Homeland’s freshman season wraps up with a 90-minute episode on Sunday, and expectations are high — maybe impossibly so. Showtime says fans will be “howling” after the season finale, which only adds to the anxiety. But Homeland has juggled familiar political-thriller tropes into a richly original and consistently surprising season, all leading up to an episode where it seems like almost anything could happen. Here are five possible scenarios and how those could lead to a fruitful second season. (These are 100 percent pure speculation.)
Brody goes through with it. Brody straps on the vest and blows up himself and the vice-president and whoever is near them. It’s a gutsy move, killing off one of the stars of your show, but Homeland has been pretty gutsy this season. This would make the manhunt for Abu Nazir an even higher priority, and we’d spend the second season watching Carrie try to work her way back into the intelligence world — or maybe roping in Saul and deciding to track down Abu Nazir themselves.
Brody balks. He straps on the vest and is all set to do it but just … can’t — so he convinces his terrorist bosses that he’s working a longer con, and that the further he gets inside, the more damage he can do. The second season follows Brody’s parallel ascents, as he becomes more important as an Al Qaeda operative and as an American politician. Carrie continues to secretly watch him at various intervals, now fulling working outside the formal intelligence system, but still giving intel tips to Saul.
Saul is the mole. Ugh, that would suck, but it’s between him, Galvez, and David. If Saul’s the mole, that puts him and Brody on the same side, which could make for some interesting scheming in Season 2 — and could push Carrie completely off the deep end. If Brody and Saul conspire to take down the American government, is Carrie capable of persuading anyone to help her stop them?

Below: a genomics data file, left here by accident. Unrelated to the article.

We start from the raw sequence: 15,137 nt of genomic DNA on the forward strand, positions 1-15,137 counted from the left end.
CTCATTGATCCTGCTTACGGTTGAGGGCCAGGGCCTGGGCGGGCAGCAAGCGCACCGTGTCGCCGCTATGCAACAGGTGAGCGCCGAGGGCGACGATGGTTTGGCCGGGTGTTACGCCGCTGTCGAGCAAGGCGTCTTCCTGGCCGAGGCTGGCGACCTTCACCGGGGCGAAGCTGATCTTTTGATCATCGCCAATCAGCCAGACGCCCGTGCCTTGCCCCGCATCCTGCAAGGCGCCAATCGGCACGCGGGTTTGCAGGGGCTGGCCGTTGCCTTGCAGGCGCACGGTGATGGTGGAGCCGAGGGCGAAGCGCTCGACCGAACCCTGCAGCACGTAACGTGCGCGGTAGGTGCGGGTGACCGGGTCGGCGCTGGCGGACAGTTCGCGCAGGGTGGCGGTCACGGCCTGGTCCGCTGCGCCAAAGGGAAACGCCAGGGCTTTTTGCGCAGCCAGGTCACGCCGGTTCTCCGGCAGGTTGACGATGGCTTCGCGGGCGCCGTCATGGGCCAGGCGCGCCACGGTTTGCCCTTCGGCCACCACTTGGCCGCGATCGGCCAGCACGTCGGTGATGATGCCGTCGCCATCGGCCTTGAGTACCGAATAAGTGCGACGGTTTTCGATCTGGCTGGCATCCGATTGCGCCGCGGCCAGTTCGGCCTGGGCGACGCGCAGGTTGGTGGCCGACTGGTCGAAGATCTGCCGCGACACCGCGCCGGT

Dana blows the whistle. Brody’s surly teenage daughter has been awfully curious about the bomb vest package, and she’s shown herself to be sharp and contrary all season long. She unwraps the vest (or maybe records a conversation she wasn’t supposed to, with her little camera), flips out, calls someone, and suddenly years of terrorist plotting are for naught. Brody goes on the run, and Season 2 is like The Fugitive, except with terrorism instead of Chicago.
The Isa story goes deeper. Carrie’s “fallow yellow” period coincides with Isa’s death, and so far we’ve been led to believe that Brody’s “turn” happened because of his grief. Maybe that was enough while he was still imprisoned, but now that he’s back with his actual children? And wife? And … life? Avenging Isa’s death doesn’t seem like enough reason for him to ruin his family’s life — unless there’s way more to the story. The finale would be pure flashback, and Season 2 could slam on the brakes, keeping the present-day drama as-is and instead fleshing out even more backstory for each of our players. The glimpses that we saw in flashbacks become the focus of the season (maybe we get more of Carrie and David, too?) and the Brody could-be suicide bombing serves only as a framing mechanism.